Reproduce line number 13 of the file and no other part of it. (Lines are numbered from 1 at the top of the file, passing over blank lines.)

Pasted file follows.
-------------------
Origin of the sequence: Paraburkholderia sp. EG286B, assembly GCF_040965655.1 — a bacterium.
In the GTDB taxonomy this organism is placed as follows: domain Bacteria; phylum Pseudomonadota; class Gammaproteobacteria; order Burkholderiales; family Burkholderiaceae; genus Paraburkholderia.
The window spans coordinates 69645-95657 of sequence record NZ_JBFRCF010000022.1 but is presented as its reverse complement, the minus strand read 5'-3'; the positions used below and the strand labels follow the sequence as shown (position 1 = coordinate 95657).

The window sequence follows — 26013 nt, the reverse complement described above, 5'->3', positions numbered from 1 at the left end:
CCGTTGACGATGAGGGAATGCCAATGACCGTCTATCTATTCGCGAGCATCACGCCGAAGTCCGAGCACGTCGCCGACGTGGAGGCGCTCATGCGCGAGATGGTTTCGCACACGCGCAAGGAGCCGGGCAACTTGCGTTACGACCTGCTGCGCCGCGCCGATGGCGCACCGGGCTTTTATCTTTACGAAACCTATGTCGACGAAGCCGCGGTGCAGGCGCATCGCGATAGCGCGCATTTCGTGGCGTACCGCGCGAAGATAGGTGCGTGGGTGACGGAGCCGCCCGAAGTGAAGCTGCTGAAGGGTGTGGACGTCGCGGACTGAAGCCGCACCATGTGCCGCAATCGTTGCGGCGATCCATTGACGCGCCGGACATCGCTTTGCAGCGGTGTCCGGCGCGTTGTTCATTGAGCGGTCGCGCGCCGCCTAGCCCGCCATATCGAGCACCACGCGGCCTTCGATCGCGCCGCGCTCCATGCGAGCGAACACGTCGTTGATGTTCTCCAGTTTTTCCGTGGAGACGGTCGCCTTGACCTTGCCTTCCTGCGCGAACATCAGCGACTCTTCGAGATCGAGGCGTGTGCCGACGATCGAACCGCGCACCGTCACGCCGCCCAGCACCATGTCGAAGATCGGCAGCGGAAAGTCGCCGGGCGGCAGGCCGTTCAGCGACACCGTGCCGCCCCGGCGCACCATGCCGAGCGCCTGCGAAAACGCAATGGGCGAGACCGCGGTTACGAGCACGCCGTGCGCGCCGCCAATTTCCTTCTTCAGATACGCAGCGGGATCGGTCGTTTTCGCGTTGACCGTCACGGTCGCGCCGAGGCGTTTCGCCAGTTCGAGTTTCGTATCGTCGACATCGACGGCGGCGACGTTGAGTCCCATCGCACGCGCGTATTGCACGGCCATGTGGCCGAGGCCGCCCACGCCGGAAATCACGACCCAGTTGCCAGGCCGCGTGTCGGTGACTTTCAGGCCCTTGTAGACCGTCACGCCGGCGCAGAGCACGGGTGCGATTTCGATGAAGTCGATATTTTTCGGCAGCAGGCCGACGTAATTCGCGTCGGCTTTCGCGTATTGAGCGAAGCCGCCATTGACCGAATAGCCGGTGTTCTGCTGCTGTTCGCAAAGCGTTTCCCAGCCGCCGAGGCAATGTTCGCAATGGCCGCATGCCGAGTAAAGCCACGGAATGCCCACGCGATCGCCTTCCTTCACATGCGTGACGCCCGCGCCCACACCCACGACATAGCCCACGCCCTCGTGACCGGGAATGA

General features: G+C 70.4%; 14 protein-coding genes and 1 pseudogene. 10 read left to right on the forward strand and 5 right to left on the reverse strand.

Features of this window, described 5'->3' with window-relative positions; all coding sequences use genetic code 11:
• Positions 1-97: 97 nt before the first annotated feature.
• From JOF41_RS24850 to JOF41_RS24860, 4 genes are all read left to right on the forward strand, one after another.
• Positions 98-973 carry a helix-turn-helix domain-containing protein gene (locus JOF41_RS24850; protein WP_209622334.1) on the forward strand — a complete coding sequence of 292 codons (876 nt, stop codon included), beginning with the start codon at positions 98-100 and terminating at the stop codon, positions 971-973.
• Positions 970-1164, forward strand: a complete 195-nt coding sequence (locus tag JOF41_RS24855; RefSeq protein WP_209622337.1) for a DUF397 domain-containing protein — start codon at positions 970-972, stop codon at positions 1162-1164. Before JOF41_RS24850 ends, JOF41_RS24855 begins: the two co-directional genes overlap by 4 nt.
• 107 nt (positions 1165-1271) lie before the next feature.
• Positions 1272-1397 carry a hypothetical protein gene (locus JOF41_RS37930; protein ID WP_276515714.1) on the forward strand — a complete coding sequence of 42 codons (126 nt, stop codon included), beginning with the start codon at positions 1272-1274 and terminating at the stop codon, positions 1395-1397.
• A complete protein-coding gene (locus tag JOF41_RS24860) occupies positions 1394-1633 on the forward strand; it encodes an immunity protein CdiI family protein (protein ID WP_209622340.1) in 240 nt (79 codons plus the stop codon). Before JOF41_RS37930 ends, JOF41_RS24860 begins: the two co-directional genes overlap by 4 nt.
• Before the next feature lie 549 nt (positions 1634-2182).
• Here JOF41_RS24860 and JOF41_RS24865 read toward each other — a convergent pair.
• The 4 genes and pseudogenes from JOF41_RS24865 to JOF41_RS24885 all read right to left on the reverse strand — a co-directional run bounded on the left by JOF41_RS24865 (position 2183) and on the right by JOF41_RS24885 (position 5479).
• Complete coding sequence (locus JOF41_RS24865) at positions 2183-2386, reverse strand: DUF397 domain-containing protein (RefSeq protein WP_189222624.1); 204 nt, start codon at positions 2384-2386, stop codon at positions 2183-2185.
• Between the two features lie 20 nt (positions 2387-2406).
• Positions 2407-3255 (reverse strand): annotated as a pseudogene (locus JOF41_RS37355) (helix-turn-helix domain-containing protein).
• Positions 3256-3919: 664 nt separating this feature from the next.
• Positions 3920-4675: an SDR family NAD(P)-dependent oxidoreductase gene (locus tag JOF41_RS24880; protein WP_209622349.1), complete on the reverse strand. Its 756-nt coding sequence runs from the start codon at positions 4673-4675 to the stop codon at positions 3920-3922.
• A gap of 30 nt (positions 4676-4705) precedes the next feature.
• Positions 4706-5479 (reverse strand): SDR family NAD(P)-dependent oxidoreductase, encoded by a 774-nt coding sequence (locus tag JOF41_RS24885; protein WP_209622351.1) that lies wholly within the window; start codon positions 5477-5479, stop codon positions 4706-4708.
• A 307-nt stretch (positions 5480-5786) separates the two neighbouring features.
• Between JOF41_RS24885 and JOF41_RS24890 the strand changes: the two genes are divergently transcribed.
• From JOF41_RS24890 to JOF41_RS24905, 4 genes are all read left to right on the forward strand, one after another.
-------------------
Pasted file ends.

• Positions 1272-1397 carry a hypothetical protein gene (locus JOF41_RS37930; protein ID WP_276515714.1) on the forward strand — a complete coding sequence of 42 codons (126 nt, stop codon included), beginning with the start codon at positions 1272-1274 and terminating at the stop codon, positions 1395-1397.